The move is an attempt to limit the impact of free users on their overall network.
When the COVID-19 pandemic drove everyone online the demand for videoconferencing skyrocketed. It was then that Google seemed to rise to the occasion as a good corporate citizen. Everyone with a Gmail account would be able to use their Google Meet service for free, they said. Free Google Meet users with personal Gmail accounts could take advantage of group calls without a duration limit over the past year. That benefit ended at the start of this month, and Google has made it official, according to 9to5Google.
When Meet became available for all users in April of 2020, Google said it wouldn’t enforce a 60-minute time limit on calls until September 30. That deadline for group calls that could run all day long was later extended to March 31, 2021, and again to June 30. The meeting host’s status determines the video call limits.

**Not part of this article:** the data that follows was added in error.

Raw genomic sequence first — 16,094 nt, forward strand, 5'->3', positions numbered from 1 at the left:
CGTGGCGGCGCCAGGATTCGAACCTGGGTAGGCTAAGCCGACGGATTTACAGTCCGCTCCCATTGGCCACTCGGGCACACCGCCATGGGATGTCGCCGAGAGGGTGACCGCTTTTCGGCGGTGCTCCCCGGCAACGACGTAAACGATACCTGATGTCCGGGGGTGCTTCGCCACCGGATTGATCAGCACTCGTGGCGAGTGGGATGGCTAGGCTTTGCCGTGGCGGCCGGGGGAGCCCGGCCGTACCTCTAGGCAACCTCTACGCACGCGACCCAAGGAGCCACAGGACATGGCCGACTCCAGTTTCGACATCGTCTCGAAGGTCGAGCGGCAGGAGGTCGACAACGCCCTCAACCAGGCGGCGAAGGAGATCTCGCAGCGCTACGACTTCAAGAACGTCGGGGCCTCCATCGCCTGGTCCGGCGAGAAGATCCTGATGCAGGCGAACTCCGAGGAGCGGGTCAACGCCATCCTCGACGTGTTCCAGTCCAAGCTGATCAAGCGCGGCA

According to Google’s published Meet requirements, free users can do 1-to-1 video chats for 24 hours. But group calls are capped at 100 participants and a 60-minute duration.
“At 55 minutes, everyone gets a notification that the call is about to end. To extend the call, the host can upgrade their Google account. Otherwise, the call will end at 60 minutes.” Google’s paid account offering, Google Workspace (formerly G Suite), has many tiers that lift these requirements.
Google is not alone in capping free users. Zoom’s free tier caps 100 participants at 40-minute meetings. Microsoft Teams limits free users to 100-persons and 60-minutes.